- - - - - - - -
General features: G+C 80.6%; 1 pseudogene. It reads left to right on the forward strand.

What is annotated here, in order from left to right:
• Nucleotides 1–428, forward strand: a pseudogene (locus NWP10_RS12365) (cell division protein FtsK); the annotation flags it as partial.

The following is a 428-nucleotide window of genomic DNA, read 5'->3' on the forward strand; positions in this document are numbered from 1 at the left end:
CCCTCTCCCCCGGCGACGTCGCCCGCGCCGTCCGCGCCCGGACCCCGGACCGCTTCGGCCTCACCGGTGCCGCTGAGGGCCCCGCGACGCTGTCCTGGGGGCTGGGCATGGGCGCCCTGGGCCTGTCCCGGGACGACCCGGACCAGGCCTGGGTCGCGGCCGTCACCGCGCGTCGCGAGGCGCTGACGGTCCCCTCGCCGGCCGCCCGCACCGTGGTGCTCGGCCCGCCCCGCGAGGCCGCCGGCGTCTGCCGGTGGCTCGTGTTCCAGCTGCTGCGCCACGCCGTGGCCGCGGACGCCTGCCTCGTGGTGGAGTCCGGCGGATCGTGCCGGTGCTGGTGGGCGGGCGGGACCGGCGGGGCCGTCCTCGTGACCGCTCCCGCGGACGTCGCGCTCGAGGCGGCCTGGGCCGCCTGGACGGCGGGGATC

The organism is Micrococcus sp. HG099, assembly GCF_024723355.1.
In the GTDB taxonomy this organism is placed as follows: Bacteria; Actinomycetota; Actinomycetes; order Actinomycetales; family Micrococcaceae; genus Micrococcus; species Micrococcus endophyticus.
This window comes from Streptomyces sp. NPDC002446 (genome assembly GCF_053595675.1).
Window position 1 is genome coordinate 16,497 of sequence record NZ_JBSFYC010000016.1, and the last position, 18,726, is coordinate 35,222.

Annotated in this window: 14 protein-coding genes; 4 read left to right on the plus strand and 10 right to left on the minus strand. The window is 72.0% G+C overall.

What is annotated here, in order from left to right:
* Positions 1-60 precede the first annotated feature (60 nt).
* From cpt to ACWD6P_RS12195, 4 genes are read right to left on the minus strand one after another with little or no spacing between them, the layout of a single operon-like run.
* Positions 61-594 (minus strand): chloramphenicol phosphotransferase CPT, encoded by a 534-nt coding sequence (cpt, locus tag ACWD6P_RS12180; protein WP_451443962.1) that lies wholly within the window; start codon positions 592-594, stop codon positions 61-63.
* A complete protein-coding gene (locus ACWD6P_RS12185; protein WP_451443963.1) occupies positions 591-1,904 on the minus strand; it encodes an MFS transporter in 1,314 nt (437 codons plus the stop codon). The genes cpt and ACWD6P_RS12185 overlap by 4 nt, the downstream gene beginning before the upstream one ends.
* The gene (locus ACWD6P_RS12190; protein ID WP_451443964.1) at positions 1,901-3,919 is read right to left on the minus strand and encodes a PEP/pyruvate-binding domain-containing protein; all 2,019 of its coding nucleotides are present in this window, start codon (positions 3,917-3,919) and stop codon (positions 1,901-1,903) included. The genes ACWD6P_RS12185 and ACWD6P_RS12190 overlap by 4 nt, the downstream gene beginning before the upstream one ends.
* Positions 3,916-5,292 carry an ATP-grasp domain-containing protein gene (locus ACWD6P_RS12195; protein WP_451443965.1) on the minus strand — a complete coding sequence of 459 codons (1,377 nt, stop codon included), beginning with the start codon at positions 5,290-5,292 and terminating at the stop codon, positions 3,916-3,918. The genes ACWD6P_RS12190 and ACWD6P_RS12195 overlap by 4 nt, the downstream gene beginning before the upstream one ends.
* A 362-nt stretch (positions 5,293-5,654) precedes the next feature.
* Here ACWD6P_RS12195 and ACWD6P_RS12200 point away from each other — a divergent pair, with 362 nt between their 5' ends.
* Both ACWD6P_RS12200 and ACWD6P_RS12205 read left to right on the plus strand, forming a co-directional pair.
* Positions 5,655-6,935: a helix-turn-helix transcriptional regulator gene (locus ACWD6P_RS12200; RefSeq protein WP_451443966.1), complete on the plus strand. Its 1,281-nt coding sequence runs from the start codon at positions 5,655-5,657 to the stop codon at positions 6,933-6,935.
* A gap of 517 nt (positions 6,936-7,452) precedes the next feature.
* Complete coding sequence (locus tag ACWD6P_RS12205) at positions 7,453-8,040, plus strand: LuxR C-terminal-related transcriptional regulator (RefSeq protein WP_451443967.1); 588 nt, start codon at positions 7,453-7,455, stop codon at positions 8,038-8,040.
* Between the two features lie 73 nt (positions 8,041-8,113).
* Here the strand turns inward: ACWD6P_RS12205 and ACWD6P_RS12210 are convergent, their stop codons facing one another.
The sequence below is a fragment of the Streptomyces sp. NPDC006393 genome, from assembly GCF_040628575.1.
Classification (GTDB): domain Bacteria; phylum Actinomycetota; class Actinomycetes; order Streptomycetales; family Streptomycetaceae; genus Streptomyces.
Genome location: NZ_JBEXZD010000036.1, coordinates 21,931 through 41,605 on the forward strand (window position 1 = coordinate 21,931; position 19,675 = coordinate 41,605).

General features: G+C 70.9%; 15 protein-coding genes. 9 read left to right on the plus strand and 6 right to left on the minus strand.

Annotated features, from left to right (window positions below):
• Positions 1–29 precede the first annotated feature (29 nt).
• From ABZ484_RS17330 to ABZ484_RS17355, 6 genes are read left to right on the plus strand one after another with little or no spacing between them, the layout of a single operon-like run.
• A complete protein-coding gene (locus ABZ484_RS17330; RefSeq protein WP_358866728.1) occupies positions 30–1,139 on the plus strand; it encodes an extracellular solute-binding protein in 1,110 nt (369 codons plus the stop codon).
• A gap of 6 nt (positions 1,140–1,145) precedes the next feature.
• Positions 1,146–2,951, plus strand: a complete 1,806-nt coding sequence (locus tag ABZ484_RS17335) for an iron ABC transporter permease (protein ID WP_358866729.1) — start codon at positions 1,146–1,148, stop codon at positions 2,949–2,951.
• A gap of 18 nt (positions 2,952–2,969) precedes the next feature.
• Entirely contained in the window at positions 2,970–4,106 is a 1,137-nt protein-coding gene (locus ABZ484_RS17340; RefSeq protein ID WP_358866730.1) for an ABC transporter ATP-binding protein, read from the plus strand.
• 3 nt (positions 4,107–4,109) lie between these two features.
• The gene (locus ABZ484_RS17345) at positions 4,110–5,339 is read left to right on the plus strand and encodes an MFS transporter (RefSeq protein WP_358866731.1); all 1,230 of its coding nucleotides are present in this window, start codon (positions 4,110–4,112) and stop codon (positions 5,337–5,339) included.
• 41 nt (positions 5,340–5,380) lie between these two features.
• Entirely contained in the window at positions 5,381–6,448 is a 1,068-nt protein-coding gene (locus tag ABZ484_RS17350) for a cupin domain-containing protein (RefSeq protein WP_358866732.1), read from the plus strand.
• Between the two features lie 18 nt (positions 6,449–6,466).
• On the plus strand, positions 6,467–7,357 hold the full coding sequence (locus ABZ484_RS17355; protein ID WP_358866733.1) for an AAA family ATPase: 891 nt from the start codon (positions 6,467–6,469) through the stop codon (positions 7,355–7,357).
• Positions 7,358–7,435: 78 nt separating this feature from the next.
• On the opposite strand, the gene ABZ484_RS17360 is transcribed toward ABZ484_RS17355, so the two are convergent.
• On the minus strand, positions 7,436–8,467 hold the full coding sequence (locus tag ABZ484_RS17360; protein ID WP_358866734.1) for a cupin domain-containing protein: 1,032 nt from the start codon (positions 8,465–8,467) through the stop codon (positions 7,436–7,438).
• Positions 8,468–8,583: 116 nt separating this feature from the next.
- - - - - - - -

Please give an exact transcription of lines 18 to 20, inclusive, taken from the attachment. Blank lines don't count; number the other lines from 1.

* A 362-nt stretch (positions 5,293-5,654) precedes the next feature.
* Here ACWD6P_RS12195 and ACWD6P_RS12200 point away from each other — a divergent pair, with 362 nt between their 5' ends.
* Both ACWD6P_RS12200 and ACWD6P_RS12205 read left to right on the plus strand, forming a co-directional pair.